The stock market may not have reached its bottom. After a sharp two-month rally, that may sound like a crazy thing to say. But history suggests as much.
The 57% fall in the Standard and Poor’s 500 Index to its March low was jaw-dropping: larger than the 48% decline of 1973-74, or the 49% fall of 2000-02. This downward move was also faster: 17 months compared to 21 and 31 months in the previous two tumbles.
Still, there have been three worse bear markets in big economies. From 1929 to 1932, the US stock market dropped 89%. UK shares fell 72% in 32 months in 1972-75. Finally, Tokyo fell 48% in only nine months in 1989-90, and 64% over 30 months. It remains 76% below its December 1989 high. (click here for graph).
The drop during the Great Depression may be the most relevant to the current situation. It came after a similar long period of optimism, brought a similar degree of systemic financial distress, and was just about as rapid.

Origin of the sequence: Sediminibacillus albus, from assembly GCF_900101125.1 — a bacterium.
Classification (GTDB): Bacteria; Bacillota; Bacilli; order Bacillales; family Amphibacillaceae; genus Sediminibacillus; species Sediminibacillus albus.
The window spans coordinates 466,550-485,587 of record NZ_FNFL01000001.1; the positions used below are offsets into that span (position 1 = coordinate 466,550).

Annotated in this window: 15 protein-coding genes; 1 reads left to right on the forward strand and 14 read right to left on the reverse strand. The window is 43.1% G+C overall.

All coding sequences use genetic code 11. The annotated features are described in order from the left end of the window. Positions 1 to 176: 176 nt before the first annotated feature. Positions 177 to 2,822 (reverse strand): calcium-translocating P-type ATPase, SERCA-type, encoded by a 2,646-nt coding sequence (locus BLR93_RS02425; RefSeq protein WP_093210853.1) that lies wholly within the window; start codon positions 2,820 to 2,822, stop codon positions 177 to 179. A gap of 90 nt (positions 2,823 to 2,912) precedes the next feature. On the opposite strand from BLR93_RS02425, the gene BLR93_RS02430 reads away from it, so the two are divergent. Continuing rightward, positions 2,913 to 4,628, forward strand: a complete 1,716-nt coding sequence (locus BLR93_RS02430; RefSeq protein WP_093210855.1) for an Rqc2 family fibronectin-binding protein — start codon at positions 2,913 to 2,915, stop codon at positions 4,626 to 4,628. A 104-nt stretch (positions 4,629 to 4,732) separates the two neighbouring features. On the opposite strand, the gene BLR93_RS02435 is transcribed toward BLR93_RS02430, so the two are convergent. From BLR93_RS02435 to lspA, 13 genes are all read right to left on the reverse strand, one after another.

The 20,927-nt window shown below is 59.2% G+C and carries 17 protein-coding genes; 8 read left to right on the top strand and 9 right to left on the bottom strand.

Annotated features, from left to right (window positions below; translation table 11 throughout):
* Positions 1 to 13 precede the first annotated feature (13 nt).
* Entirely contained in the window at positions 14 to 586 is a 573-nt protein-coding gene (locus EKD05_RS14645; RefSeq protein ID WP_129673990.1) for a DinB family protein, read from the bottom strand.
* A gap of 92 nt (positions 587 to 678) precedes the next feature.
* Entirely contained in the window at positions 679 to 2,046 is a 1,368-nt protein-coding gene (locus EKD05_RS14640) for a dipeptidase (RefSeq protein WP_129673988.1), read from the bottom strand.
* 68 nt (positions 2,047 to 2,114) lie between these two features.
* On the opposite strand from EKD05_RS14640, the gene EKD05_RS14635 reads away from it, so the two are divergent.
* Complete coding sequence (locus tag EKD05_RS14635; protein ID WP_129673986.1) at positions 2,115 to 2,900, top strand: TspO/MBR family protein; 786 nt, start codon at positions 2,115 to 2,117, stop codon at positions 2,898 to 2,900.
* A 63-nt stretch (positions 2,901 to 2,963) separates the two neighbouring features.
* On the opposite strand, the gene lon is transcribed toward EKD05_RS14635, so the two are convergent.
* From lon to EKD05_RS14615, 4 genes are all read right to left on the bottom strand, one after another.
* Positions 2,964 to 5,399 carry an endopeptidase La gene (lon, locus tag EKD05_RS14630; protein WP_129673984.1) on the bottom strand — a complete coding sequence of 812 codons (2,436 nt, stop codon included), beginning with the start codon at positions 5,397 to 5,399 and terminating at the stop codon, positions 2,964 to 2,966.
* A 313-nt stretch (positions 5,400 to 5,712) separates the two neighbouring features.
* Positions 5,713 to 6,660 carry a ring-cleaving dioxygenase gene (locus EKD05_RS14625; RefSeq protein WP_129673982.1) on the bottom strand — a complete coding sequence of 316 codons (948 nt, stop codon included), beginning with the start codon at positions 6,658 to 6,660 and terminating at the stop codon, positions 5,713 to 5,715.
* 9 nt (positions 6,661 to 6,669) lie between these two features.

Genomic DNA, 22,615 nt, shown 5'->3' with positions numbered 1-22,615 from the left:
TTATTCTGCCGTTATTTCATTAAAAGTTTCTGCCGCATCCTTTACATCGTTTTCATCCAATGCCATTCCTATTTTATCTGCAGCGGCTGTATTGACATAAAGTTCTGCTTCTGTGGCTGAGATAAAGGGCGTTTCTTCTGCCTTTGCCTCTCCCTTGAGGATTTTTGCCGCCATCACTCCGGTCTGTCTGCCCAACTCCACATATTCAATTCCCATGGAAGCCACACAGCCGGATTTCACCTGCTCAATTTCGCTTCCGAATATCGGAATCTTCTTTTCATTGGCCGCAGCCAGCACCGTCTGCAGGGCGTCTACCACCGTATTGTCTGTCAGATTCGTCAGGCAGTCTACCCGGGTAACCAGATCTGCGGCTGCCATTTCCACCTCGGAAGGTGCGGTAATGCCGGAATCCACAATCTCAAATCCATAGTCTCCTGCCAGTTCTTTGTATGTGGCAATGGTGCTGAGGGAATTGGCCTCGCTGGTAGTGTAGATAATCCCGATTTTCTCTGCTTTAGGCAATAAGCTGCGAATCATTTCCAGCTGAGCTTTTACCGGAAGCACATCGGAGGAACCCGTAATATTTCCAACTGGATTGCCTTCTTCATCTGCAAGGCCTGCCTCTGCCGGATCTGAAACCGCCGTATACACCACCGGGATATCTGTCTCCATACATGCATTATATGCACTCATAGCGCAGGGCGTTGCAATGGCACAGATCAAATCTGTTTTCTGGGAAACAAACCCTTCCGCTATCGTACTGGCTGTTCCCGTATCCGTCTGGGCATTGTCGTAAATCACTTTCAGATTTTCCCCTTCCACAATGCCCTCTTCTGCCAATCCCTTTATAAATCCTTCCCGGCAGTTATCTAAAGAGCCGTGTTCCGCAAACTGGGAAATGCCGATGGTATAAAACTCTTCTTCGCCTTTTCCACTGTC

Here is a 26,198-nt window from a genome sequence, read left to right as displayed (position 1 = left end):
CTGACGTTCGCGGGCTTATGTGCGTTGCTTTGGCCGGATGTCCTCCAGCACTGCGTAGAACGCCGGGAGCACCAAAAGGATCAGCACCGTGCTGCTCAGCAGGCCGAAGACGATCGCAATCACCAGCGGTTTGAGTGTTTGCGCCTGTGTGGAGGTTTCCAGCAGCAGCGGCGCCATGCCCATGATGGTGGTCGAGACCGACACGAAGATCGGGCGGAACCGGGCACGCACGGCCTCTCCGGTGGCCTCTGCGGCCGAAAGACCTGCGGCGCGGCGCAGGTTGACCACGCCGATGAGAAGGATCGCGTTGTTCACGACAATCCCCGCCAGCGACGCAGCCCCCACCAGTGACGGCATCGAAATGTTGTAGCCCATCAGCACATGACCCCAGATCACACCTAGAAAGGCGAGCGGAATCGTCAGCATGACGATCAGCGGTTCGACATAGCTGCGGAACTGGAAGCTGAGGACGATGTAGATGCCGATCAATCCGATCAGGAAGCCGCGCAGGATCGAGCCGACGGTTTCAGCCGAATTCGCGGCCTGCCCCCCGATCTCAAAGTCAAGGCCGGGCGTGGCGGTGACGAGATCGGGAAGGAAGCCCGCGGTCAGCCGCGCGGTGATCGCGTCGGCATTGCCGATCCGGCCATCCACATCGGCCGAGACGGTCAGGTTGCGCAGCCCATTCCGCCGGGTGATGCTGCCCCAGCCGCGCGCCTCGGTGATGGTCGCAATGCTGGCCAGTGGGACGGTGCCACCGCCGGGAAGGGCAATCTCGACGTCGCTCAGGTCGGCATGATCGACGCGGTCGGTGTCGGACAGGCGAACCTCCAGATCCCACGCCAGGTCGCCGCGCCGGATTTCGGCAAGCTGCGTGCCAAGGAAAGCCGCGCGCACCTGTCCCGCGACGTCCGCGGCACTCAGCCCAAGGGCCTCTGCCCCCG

There were also some big rallies on the way down.
The scale of economic difficulties also points towards the grimmer precedents. In the US in the 1970s and in the global technology boom, the underlying problems were actually pretty mild – the oil squeeze, inflation and then a contained tech bubble.
This time, the difficulties include the huge global trade imbalance and the nationalisation of much of the US banking system. That resembles the US depression and also the 1970s UK crisis. The current massive US and UK budget deficits and monetary expansion are peacetime firsts. The scale of pre-cash financial excess is reminiscent of Japan’s real-estate and stock market bubbles. At least the world doesn’t look like it is heading towards a mess of 1930s proportions. There has been no surge in global protectionism and no price deflation in the West. Thus the bottom is probably above 170 on the S&P 500, the equivalent of 1932’s low.
Nevertheless, if history teaches lessons, they are sobering. A 70% overall market fall is possible. That would bring the S&P 500 from the current 909 down to 470.